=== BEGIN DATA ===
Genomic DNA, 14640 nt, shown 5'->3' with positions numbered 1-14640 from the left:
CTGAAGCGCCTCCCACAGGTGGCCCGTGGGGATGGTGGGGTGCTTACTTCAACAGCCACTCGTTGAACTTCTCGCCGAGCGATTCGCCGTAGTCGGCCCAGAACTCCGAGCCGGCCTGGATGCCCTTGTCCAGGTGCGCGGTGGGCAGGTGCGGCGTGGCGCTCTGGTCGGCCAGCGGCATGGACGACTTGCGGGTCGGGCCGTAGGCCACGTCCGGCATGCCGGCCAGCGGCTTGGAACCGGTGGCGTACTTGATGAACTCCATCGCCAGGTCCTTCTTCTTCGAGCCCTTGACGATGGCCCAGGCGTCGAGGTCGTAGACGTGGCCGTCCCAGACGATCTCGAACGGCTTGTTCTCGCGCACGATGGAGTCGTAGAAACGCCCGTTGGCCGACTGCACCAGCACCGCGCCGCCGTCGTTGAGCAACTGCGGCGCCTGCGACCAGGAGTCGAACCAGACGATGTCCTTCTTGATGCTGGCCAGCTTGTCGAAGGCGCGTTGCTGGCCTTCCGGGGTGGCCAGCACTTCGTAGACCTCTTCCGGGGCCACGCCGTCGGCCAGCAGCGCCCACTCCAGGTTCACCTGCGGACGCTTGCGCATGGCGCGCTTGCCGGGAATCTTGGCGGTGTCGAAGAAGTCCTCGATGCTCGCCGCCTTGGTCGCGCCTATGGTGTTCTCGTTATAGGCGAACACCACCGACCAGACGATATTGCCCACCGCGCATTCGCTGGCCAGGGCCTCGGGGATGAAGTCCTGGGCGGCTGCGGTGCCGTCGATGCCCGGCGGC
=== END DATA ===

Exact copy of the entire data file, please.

Genomic DNA, 14640 nt, shown 5'->3' with positions numbered 1-14640 from the left:
CTGAAGCGCCTCCCACAGGTGGCCCGTGGGGATGGTGGGGTGCTTACTTCAACAGCCACTCGTTGAACTTCTCGCCGAGCGATTCGCCGTAGTCGGCCCAGAACTCCGAGCCGGCCTGGATGCCCTTGTCCAGGTGCGCGGTGGGCAGGTGCGGCGTGGCGCTCTGGTCGGCCAGCGGCATGGACGACTTGCGGGTCGGGCCGTAGGCCACGTCCGGCATGCCGGCCAGCGGCTTGGAACCGGTGGCGTACTTGATGAACTCCATCGCCAGGTCCTTCTTCTTCGAGCCCTTGACGATGGCCCAGGCGTCGAGGTCGTAGACGTGGCCGTCCCAGACGATCTCGAACGGCTTGTTCTCGCGCACGATGGAGTCGTAGAAACGCCCGTTGGCCGACTGCACCAGCACCGCGCCGCCGTCGTTGAGCAACTGCGGCGCCTGCGACCAGGAGTCGAACCAGACGATGTCCTTCTTGATGCTGGCCAGCTTGTCGAAGGCGCGTTGCTGGCCTTCCGGGGTGGCCAGCACTTCGTAGACCTCTTCCGGGGCCACGCCGTCGGCCAGCAGCGCCCACTCCAGGTTCACCTGCGGACGCTTGCGCATGGCGCGCTTGCCGGGAATCTTGGCGGTGTCGAAGAAGTCCTCGATGCTCGCCGCCTTGGTCGCGCCTATGGTGTTCTCGTTATAGGCGAACACCACCGACCAGACGATATTGCCCACCGCGCATTCGCTGGCCAGGGCCTCGGGGATGAAGTCCTGGGCGGCTGCGGTGCCGTCGATGCCCGGCGGC